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Rory McIlroy Comes Out In Favor Of Rolling Back The Golf Ball, Claims He'd Use Shorter Ball Even If PGA Tour Doesn't Adopt Rule

Harry How. Getty Images.

If the last two years have proven anything in golf, beyond the rather obvious but oft-forgotten notion that many professional golfers play golf primarily for money, it's that Rory McIlroy is not afraid to make his opinions known. He's emerged as the de facto spokesman for the PGA Tour, often speaking in lockstep with commissioner Jay Monahan and presenting a united front with other PGA Tour-loyal stars like Jon Rahm and Justin Thomas. 

Interesting, then, to see him differ from his fellow Ponte Vedrans on such a pivotal topic as the golf-ball rollback debate. In case you missed it: the USGA and R&A announced a proposed Model Local Rule last week that would see a bifurcation of the rules: recreational golfers can still play today's golf balls, but elite competitions would begin requiring contestants to play a ball that goes about 15-20 yards shorter than today's golf balls. Because it's a local rule, organizations are free to implement the regulation or ignore it. The PGA Tour could, in theory, choose to say screw that new rule, we're going to keep doing our own thing with our own rules. 

That's what Thomas and Rahm and the vast majority of other touring professionals want. They don't want to have to change such a vital part of their arsenal like the golf ball. They also don't want to have to use new clubs to match that golf ball. They want their endorsement checks to keep cashing from the manufacturers. And, in theory, some genuinely believe that nothing is so vastly wrong with the game to justify such a wholesale change, which will come with significant ramifications. 

"I think the USGA over the years has -- in my eyes, it's harsh, but made some pretty selfish decisions," Justin Thomas said at last week's Valspar Championship. "They definitely, in my mind, have done a lot of things that aren't for the betterment of the game, although they claim it. I had conversations with some USGA members and it just -- to me, I don't understand how it's growing the game. For them to say in the same sentence that golf is in the best place it's ever been, everything is great, but… And I'm like, well, there shouldn't be a but. You're trying to create a solution for a problem that doesn't exist."

You might expect Rory to fall in line with that thinking—especially after he hammered the USGA for its Distance Insights Project just a few years ago, calling it a "huge waste of time and money." You'd be wrong. McIlroy told No Laying Up that he is, in fact, in favor of the proposed rollback and a bifurcation of the rules. 

“I’ve been pretty adamant that I don’t really want the governing bodies to touch the recreational golfer because we need to make this game as not intimidating and as much fun as possible, just to try to keep the participation levels at an all-time high,” McIlroy told NLU. “So, I’m glad in this new proposal that they haven’t touched the recreational golfer. But for elite level play, I really like it. I really do. I know that’s a really unpopular opinion amongst my peers, but I think it’s going to help identify who the best players are a bit easier. Especially in this era of parity that we’ve been living in these past couple of decades. You guys [at No Laying Up] use the term ‘golf has been dumbed down a little bit at the elite level,’ and I completely agree. I think you’re gonna see people with more well-rounded games succeed easier than what the game has become, which is a bit bomb and gouge over these last few years.”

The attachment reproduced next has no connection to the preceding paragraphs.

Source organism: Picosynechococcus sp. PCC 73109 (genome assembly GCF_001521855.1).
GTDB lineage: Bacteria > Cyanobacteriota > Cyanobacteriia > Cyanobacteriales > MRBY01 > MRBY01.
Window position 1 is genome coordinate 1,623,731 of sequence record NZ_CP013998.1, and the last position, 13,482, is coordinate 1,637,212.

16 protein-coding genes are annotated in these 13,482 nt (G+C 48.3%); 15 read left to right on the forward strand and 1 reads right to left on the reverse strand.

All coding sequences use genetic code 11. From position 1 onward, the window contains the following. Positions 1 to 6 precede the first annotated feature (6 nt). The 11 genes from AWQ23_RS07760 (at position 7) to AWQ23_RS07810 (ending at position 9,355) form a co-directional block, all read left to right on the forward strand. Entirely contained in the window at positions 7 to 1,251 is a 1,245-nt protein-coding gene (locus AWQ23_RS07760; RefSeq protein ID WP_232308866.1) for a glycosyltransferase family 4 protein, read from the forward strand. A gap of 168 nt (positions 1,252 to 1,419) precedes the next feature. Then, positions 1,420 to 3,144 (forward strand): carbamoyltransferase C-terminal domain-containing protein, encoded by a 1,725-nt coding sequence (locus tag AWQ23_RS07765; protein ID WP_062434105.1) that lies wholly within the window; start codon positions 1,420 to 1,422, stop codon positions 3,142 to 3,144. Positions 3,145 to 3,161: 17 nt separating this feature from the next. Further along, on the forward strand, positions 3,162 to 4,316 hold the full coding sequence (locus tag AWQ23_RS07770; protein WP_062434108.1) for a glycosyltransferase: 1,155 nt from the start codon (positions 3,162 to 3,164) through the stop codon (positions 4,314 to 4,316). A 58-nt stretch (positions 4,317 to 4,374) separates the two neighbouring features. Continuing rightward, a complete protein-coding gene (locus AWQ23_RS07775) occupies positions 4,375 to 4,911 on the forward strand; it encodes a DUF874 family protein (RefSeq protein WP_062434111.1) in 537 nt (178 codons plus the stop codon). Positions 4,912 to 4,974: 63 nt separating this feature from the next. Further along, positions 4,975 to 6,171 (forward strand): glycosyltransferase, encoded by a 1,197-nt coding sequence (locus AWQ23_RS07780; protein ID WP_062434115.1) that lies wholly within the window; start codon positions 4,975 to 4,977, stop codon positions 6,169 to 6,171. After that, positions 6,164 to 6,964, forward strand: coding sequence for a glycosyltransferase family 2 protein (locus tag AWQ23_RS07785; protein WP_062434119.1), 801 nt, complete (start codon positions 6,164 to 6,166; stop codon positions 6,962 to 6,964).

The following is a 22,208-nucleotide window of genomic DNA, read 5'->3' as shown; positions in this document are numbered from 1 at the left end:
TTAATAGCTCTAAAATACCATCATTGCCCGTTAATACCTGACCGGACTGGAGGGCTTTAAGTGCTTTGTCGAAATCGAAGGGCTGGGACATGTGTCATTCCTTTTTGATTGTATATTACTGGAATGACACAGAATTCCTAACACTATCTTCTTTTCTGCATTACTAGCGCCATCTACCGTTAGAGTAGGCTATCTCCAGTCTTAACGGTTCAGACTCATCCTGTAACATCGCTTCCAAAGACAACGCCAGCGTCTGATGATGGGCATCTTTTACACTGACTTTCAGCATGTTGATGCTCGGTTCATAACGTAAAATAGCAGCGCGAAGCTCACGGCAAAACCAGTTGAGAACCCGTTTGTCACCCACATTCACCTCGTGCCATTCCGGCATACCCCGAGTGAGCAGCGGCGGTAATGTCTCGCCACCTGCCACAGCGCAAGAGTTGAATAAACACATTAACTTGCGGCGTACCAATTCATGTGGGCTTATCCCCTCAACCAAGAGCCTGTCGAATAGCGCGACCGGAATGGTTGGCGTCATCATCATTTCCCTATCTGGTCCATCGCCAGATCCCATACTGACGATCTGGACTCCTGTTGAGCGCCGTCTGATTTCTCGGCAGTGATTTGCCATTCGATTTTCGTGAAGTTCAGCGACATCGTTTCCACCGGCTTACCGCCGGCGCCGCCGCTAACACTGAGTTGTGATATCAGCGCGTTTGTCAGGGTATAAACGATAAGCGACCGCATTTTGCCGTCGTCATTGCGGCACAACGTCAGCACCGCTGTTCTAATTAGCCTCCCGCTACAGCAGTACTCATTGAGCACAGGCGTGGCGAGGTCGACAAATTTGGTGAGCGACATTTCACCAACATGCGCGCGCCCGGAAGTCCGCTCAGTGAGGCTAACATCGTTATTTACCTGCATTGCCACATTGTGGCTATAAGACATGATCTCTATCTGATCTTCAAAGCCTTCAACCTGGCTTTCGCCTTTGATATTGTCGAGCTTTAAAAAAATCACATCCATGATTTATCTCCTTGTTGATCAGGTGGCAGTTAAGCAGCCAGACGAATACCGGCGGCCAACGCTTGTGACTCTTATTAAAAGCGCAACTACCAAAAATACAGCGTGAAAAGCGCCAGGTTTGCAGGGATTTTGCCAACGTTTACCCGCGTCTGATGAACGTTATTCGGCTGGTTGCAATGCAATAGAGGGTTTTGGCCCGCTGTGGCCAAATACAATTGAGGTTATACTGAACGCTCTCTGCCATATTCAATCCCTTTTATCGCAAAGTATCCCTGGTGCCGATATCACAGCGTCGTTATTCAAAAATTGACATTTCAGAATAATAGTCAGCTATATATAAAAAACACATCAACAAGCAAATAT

Whether he's right—that the game has been "dumbed down" to a bomb-and-gouge fast—would seem to be a matter of opinion given the lack of concrete evidence supporting his hypothesis. It sure doesn't look like a mash-fest weekly out there. The longest guys on Tour don't win every week, at all, and watching Scottie Scheffler and Rahm as closely as I have the last few years, I don't feel as though the game has been "dumbed down" at all. But everyone's entitled to their opinion, and Rory deserves credit for zigging when everyone else zags and saying things that TaylorMade probably won't love. 

He didn't stop there, however. McIlroy actually claimed that he would play the shorter ball even if the PGA Tour decides not to implement the rule because, in his words, the major championships are essentially the only thing that matters—despite the fact that he's spent all this time and energy into building up the PGA Tour. 

“Honestly, for me, the major championships are the biggest deal, so if the PGA Tour doesn't implement it, I might still play the Model Local Rule ball, because I know that that'll give me the best chance and the best preparation leading into the major championships."

Yep, we're calling BS on that. Maybe it's just a leverage play, who knows, but there's no chance he'd voluntarily give up 15-20 yards on every tee shot in a tournament with a $20 million purse. Now, it's not likely that scenario plays out—it's hard to imagine a different ball for the PGA Tour and for the majors, and Rory likely knows that, and so this might be his way to convince the PGA Tour to go along with the new rule. We still reserve the right to call out a statement like that.